Various Artists - String Alchemy: From Eclectic to Electric - Vanguard

String Alchemy:
From Eclectic to Electric

Various Artists


Vanguard Records
2700 Pennsylvania Avenue
Santa Monica, CA 90404

A review written for the Folk & Acoustic Music Exchange
by Ronnie D. Lankford, Jr.

Record labels that have a long history and a good roster of artists enjoy putting compilations together from time to time to show off their talent. It's fun for the listener too, because it allows her or him to hear a variety of artists in fresh settings. String Alchemy: From Eclectic to Electric brings together eight guitarists who have recorded for Vanguard, most of them from the early 60s to the mid-70s. This is a diverse album, with styles ranging from the jazz of Larry Coryell to the folk of Mimi & Richard Fariña, to the new age of John Fahey.

Larry Coryell opens this album, appearing in several different settings. You Don't Know What Love Is is a lovely instrumental, with Coryell playing lead electric over an acoustic guitar. Rene's Theme teams him with John McLaughlin, where both guitarists seem to be in a contest over who can execute the quickest runs. There's also a previously unreleased version of, Ann Arbor, with Ralph Towner, on twelve-string guitar and Colin Walcott playing sitar. This all-acoustic setting creates a complex and dynamic instrumental. The five instrumentals by Coryell and exquisite contribution by the group Oregon comprise the jazz of this collection, and are a highlight of the disc.

John McEuen from Nitty Gritty Dirt Band fame offers three tracks, including the charming Keep Walking, and the South American tinged, Moonlight Dancing. Both display fuller arrangements than other contributions on String Alchemy, and offer a good contrast to the quieter and more Eastern influenced music of Sandy Bull and Peter Walker. Also fascinating is McEuen's Andante, a Bach duet that is performed on guitar and banjo. Mimi & Richard Fariña offer three contributions that showcase their instrumental talent instead of their singing.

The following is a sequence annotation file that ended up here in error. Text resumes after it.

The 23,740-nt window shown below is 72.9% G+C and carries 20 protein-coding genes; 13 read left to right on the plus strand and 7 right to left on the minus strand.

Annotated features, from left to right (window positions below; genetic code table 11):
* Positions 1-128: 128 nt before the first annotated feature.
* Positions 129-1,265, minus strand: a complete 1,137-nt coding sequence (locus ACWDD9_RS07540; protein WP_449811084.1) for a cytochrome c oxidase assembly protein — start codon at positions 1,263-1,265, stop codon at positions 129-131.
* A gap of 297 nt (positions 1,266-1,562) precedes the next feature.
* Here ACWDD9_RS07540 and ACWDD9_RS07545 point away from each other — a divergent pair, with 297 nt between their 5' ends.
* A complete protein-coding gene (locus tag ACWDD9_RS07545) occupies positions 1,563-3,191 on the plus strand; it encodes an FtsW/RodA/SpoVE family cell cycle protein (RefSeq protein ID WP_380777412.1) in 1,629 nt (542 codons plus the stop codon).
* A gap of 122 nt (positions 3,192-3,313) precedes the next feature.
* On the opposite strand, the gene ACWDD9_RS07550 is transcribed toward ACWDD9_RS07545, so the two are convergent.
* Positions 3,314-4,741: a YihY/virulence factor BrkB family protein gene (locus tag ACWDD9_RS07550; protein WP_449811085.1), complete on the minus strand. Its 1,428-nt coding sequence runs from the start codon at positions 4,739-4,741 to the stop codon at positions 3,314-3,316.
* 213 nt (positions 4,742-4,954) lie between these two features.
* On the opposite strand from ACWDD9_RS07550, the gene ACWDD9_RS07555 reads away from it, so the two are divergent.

While this collection is stylistically "eclectic," there are also many common threads holding it together. All tracks, except for the first track by Coryell, are acoustic; and with the exception of one or two of the Coryell pieces, there is a great deal of Eastern and Third Stream (jazz mixed with classical) influences evident on this recording. Much of this music could be loosely described as new age or world music, or as the forerunner of what today's listener would think of as new age and world music.

String Alchemy is a relaxed collection that provides a sampling of known and lesser-known guitarists in the jazz and folk genres. The diverse assortment of artists and arrangements keep this collection intriguing, and the quality of all the material is high. Fans of individual artists on this compilation will also enjoy the previously unreleased tracks. This rewarding trip into Vanguard's vaults has produced an enjoyable anthology for those who love acoustic music.

Track List:

  • You Don't Know What Love Is/Larry Coryell
  • The Restful Mind/Larry Coryell with Ralph Towner, Collin Walcott & Glen Moore
  • Rene's Theme/Larry Coryell & John McLaughlin
  • Improvisation On Villa-Lobos (Prelude No. 4 in E minor)/Larry Coryell & The Eleventh House
  • Ann Arbor/Larry Coryell with Ralph Towner, Collin Walcott & Glen Moore
  • Serenade/Oregon
  • Manha de Carnival/Sandy Bull
  • Non Nobis Domine/Sandy Bull
  • Norwegian Wood/Peter Walker
  • Bianca/Peter Walker
  • April In Cambridge/Peter Walker
  • Miles/Mimi & Richard Fariña
  • Tommy Makem Fantasy/Mimi & Richard Fariña
  • Dopico/Mimi & Richard Fariña
  • Andante-"The Bach Duet" for guitar and banjo/John McEuen
  • Keep Walking/John McEuen
  • Moonlight Dancing/John McEuen
  • Dance Of The Inhabitants Of The Invisible City Of Bladensburg/John Fahey

Edited by: David Schultz

Copyright 2000, Peterborough Folk Music Society.
This review may be reprinted with prior permission and attribution.

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